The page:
MR. MATTSON: They're not working. That's right. So I'll make an effort to be heard in the room. And when you can't be heard-- This is recording and not broadcasting. (indicating) So I'll broadcast to the room and record for the machine simultaneously. We planners have to be very clever. It's hard to do these things.
This is a piece that starts, distinguished members of the Panel, with a sense of what -- who New Jersey is. And we'll talk about where Bergen County's rail futures -- how they connect to this history.
In 1994, we had become the eighth largest economy in all 50 states, our State of New Jersey. If we were a nation, our state's economy would be the 18th largest in the world. This economy, then, is only exceeded in gross domestic product across the United States by three big states to the south, Florida, Texas, and California; beside us by Pennsylvania and New York; and by two others in the Midwest, Ohio and Michigan. So, among all 50 states, we are the eighth largest in gross domestic product.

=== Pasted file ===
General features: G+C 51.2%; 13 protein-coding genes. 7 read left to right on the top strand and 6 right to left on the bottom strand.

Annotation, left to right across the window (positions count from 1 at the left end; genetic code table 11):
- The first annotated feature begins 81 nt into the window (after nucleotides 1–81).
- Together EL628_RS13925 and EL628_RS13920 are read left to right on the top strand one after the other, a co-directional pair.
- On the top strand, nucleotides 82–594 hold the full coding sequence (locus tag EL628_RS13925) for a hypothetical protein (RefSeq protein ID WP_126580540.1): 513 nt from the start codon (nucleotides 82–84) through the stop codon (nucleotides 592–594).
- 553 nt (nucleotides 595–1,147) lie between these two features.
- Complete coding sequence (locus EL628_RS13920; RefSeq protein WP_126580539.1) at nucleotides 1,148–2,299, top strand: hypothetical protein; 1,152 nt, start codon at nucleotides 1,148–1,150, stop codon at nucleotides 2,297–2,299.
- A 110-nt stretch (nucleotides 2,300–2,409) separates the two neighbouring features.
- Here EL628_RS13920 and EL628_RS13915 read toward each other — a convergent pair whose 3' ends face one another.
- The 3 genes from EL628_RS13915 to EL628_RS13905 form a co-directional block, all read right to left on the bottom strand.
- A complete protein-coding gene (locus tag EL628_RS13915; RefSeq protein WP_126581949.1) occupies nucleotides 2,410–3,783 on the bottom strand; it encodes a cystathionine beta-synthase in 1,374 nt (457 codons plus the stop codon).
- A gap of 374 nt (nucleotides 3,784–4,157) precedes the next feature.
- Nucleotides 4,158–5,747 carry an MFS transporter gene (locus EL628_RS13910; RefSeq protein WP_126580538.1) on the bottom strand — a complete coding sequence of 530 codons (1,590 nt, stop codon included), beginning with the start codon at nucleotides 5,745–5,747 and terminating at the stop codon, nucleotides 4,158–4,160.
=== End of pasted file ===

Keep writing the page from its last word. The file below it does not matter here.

The other thing about our state is that, among all 50, we're the fifth smallest. So when you put two numbers like that together, as we do in this chart, you will see that, by 1994, we had become No. 1 in all 50 states in gross state product per square mile. There is no state in the union that has more jobs and population per square mile than New Jersey.
This becomes very important because we, as a state, through the work of your Panel and through our own work here and in as many forms as we can find, we have to make it known who we are. And we have to be, when we're in Washington, urging funding for the projects that you tell the world about, and that we do, too. We would like our own delegation and the rest of the country to know that we're only -- we come only after those other places, in terms of economic power.